So yes, as an employee I would like to talk about this since it’s important to know what my pay will look like.

  7. Regardless of the lack of time for Q&A, I was very disappointed by the presentation given by Holly. The way to gain buy-in is not to through presenting financial information, particularly unsupported data.

  8. I woke up early to attend the HR session. I came to work on my own time. I felt very much like the hour was wasted. Holly opening with the fact that we think we know what their proposals are about, but we don’t. That’s presumptuous to say the least. We were there because we know EXACTLY what their proposals are about. We were their because we care to ask questions. I had to leave and clock in by 8am. I caught the first half, submitted by questions online after I got to work. None of my questions were addressed. I expected to get at the very least my questions answered, on my own time, at 7:30am. Their sheer avoidance of questions, cherry picking what they wanted to answer, and wasting the first 45 min of the session was disappointing.

    We are UNION STRONG.

    1. I’m sorry about the way OHSU’s presentation turned out, Johanna, and that you spent personal time to hear information you already have.

      OHSU really seems to think that the reason our members don’t like their proposals is because they don’t understand them. No, we don’t like the proposals because we DO understand them.

  9. One of my favorite parts of this town hall was Hollie saying to us, “I don’t think a lot of people really understand the spousal surcharge,” proceeds to explain it to us, then two seconds later states, “it’s pretty straight forward, really.”

    Does she think we are all dense? We know what it is, who it is intended for and what the cost will be. We are angry because WE DON’T WANT IT. Not because we don’t understand it.


    1. Exactly, L. It’s insulting for OHSU to continue messaging as if our members don’t understand take-backs like the spousal surcharge. We DO understand it–we just expect better.

  10. PTO costs (my losses) are somehow necessities to provide this amazing benefit to attract a competitive market.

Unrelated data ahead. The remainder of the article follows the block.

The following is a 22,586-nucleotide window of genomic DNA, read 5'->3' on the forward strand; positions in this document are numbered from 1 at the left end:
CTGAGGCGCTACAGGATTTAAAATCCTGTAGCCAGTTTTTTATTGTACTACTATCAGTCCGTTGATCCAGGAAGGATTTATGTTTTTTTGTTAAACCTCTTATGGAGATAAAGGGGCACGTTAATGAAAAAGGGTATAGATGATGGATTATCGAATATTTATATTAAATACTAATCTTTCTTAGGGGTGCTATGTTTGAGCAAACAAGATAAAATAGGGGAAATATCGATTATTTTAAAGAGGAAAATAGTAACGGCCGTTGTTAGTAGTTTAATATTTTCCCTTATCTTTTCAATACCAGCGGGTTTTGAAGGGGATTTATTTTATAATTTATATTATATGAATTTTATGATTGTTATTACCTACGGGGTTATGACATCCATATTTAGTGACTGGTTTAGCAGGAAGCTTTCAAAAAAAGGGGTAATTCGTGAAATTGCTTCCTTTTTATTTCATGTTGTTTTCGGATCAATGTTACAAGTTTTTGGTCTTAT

I suggest the Bonus Club contribute to this amazing benefit to attract a competitive market.

  11. I don’t understand OHSU management’s big push to change the way we accrue and use vacation/sick time.

    Most workers are fine with it the way it is.

    Why isn’t management?

    Most workers never asked for a change.

    Why is management?

    At the end of the day, the hospital management operates to increase revenues and decrease costs.

    To them, workers are a cost. A cost that needs to be whittled down to ensure they receive higher bonuses.

    I understand the drive to make more money. We could all use a little more.

    But what I don’t understand is the constant nit picking and cutting of benefits at every contract round to take away what workers and their families rely on.

    Just leave things the way they are and enjoy your millions without taking away from our livelihood.

    If it ain’t broke don’t fix it.

  12. I appreciate that there was a live forum. However, questions should have been fielded from the audience live. I decided to raise my hand and ask specifically about the scenario of using vacation PTO and then not having enough hours to cover sick PTO. The answer is in fact that yes, you would be on time off without pay.
    This to me is unacceptable, especially if you have sick leave available in your EIB to use.

    If OHSU wants to implement PTO, then it should actually be true PTO. This program is not a true PTO program.

    I am also very disappointed we could not ask other questions as there was no time.

    1. We thought it was a bit of a sham as well to only field “approved” questions. I would hope that HR would not attempt to censor us next forum on the 19th at 2:00 pm. The most productive part of the day occurred when members voiced their concerns aloud. Management saw the frustration among the membership. Thank you for speaking up. And please don’t stop

    2. Thank you for asking your question about the PTO, Michelle G. I agree it is completely unacceptable there could ever be an occasion that an employee will be required to take unpaid time if they are sick if they have no PTO, yet have EIB. This could be disastrous for our lowest paid colleagues who work paycheck to paycheck. Many do not have any cash reserves to help get them through a time like this, hence the term paycheck to paycheck.

      I should point out that not everyone uses their vacation time for a fun happy vacation, not that this should matter. Many would use this time for family needs, such as caring for their own children during gaps in school or childcare. People will be exhausting their PTO for reasons other than fun vacations or sickness. So to think someone has no choice but to use up PTO for something like a basic necessity and then get sick, and have to go unpaid while their sick time is in jail, is beyond cruel. These are the people who will be coming to work sick because they will have no choice.

      But according to OHSU this is not likely to happen. And anyway, you will be accruing PTO at a higher rate, even when you are using your PTO! They are smarter than we are and know better than us. They do not care about us, we are not people to them.